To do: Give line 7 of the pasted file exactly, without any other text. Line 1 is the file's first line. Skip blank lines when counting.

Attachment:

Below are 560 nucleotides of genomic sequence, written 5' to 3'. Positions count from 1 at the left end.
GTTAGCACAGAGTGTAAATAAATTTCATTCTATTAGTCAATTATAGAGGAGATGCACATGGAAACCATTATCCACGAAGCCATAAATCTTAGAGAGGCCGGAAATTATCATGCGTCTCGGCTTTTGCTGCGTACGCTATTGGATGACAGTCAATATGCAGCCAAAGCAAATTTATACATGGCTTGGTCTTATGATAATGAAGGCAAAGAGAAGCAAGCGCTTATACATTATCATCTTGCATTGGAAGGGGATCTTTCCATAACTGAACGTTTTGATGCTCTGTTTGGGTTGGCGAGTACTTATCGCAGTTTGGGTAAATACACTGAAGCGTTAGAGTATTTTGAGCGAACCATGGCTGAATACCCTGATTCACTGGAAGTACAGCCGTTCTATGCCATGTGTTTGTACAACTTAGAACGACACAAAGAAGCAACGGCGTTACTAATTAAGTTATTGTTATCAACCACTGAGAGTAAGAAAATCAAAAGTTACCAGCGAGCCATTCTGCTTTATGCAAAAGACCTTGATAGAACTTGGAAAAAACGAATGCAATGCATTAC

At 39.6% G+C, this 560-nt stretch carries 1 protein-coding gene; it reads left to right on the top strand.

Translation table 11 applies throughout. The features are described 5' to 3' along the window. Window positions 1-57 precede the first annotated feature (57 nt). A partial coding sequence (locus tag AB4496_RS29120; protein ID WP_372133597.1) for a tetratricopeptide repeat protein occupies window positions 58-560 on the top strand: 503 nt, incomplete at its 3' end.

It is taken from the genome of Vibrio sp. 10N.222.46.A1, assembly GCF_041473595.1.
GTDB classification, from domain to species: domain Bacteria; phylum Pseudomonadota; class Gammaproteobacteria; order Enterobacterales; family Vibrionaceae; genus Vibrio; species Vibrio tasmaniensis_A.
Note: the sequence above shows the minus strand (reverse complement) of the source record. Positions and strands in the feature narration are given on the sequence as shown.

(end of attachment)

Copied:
Note: the sequence above shows the minus strand (reverse complement) of the source record. Positions and strands in the feature narration are given on the sequence as shown.